By Anne McCaffrey
Published by Ballantine Books in 1968.
Dragonflight is the first in the Dragonriders of Pern series.
HOW CAN ONE GIRL SAVE AN ENTIRE WORLD?
To the nobles who live in Benden Weyr, Lessa is nothing but a ragged kitchen girl. For most of her life she has survived by serving those who betrayed her father and took over his lands. Now the time has come for Lessa to shed her disguise—and take back her stolen birthright.
But everything changes when she meets a queen dragon. The bond they share will be deep and last forever. It will protect them when, for the first time in centuries, Lessa’s world is threatened by Thread, an evil substance that falls like rain and destroys everything it touches. Dragons and their Riders once protected the planet from Thread, but there are very few of them left these days. Now brave Lessa must risk her life, and the life of her beloved dragon, to save her beautiful world. . . . (Goodreads)
Dragonflight is another book that will need to be added to my “not what I was expecting” shelf. For one thing, the packaging of the book led me to believe that Lessa was going to be the main character and protagonist. After all, the back of the jacket says “How can one girl save an entire world?”, and the beginning of the book starts off by following Lessa’s point-of-view as she wakes one morning to see the “menacing” Red Star pulsing in the sky. And I really enjoyed the parts about Lessa, but then suddenly the book becomes a jumbled mess, focusing not solely on Lessa’s experiences in the unfamiliar Weyr (where the dragons and their rides reside), but also on the dragonrider F’lar. And the more the book begins to focus on F’lar, the more Lessa is characterized as a silly girl who doesn’t think things through and needs constant supervision.
Now, I’m not going to focus too much on this next point, because I’m trying to keep in mind when this book was written, but there were a lot of negative reinforcements of gender roles in this. The description of this book made me think that Lessa was going to be strong, independent, and (with the help of the dragon queen Ramoth) would ultimately lead the Weyr to victory against the Threads (evil spores from space that destroy all organic matter they touch). Instead (as I mentioned above) Lessa is treated as a petulant child. Not the heroine we all know she can and should be.
And then, of course, there’s the domestic abuse and implied rapes, which I found incredibly hard to read about with a non-critical eye. I don’t think I could even count the amount of times when F’lar grabs and shakes Lessa when he’s angry. And it’s implied that he forces himself upon her every night (she bathes twice a day, which F’lar takes as an insult to him and the fact that they “share a bed”), because their dragons mated. They don’t do it because of love. Or consent. But because their dragons mated and now he gets to mate with her… because reasons. I can’t even talk about this particular aspect of the book without getting angry. So, moving on…
Sexual assault, misogyny, etc. aside, the writing in Dragonflight is not really that good. My main issue with Dragonflight is how McCaffrey can’t seem to pick a character to focus on. The book is told in a very close third-person omnipotent point-of-view, and switches liberally between the thoughts of F’lar, Lessa, F’nor, R’gul and whoever else is also in the vicinity. It’s confusing and unnecessary. The book would have been much stronger if it hadn’t flopped around all over the place with its character POVs.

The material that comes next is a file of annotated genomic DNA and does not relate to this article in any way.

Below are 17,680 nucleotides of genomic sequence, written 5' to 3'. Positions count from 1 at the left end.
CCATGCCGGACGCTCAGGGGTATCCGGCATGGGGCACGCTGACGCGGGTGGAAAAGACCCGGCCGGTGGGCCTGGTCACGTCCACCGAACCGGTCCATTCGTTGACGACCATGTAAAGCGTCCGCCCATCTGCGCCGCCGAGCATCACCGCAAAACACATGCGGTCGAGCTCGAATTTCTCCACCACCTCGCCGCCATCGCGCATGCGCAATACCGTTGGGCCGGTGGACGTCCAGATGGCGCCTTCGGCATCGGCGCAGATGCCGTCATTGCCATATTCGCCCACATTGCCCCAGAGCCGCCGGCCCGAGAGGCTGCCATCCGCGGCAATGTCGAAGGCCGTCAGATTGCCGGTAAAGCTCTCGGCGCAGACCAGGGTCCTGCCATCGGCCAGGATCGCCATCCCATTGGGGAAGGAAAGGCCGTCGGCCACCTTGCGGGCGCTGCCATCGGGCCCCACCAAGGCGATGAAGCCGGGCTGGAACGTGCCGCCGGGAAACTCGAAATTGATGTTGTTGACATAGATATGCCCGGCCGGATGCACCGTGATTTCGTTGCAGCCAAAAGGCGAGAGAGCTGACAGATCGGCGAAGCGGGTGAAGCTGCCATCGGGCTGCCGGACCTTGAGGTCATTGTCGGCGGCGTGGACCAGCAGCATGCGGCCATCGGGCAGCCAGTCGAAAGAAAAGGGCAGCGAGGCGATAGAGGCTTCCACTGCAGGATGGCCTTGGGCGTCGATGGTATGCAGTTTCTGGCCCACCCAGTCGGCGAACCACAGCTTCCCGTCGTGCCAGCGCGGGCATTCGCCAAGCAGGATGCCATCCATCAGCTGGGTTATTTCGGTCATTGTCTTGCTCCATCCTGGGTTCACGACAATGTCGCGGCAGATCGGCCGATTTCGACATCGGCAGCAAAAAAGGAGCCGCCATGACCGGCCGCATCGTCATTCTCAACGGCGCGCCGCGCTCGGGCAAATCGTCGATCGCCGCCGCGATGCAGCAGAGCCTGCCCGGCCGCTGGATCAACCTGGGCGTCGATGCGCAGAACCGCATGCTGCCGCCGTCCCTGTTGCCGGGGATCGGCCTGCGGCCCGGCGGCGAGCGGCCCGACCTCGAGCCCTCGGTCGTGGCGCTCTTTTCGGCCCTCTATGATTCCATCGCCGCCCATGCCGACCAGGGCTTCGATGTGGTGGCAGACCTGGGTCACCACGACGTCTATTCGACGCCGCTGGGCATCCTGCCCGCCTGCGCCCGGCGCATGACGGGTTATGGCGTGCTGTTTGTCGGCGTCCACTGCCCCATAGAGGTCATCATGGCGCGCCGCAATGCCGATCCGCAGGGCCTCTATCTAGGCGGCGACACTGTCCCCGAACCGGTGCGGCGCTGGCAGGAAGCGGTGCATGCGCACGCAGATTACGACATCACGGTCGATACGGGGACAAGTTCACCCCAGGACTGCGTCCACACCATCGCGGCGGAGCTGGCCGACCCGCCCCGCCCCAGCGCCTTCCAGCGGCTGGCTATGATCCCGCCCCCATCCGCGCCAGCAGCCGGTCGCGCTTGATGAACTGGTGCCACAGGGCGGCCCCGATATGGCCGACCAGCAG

It also could have done with some more clarity and creativity. Sometimes a dragon or other character would say something, and instead of McCaffrey bothering to think of something to write, she would write something along the lines of “and then Ramoth told a very funny joke and Lessa roared with laughter.”
Okay, criticisms aside, there was actually a lot going on in the book that I did like and did find interesting. For instance, I liked the more science-fictional aspects of the book, such as how the main threat to the planet were spores from outer space, how the dragons were able to travel between, and McCaffrey’s hints at the loss of a more sophisticated technology.
I also liked the overall premise of dragons imprinting on their riders (and vice versa) and, generally, thought the politics were interesting, though I don’t think I’d be willing to read another book of it. There was a lot that did work, and I thought the threat of the Threads was unique, though the real danger wasn’t really from the Threads, but from the decline of traditions, morals, and technologies while the Threads were absent.
McCaffrey’s story is an interesting one, though it has a lot of less desirable qualities to it. Dragonflight is the first in a trilogy, which is part of a larger series of books set on the world of Pern. It can be read as a standalone, but I felt like much of the book was filled with world-building and setting up for its numerous sequels. Dragonflight sets the stage for many more epic battles to come. And although it ends with a feeling of hope—that Pern can defeat the Threads—the book also hints at greater political drama to come.
Dragonflight is a notable fantasy book, and readers looking for a tale with dragons, dragonriders, and a vaguely medieval setting, will enjoy some of what this book has to offer. Others might find it dated, its views on women belonging back in the time when it was written, with repetitive, and often flimsy writing. Ultimately, I thought this book was okay, and I can see the mass appeal, but it’s not for me in the end.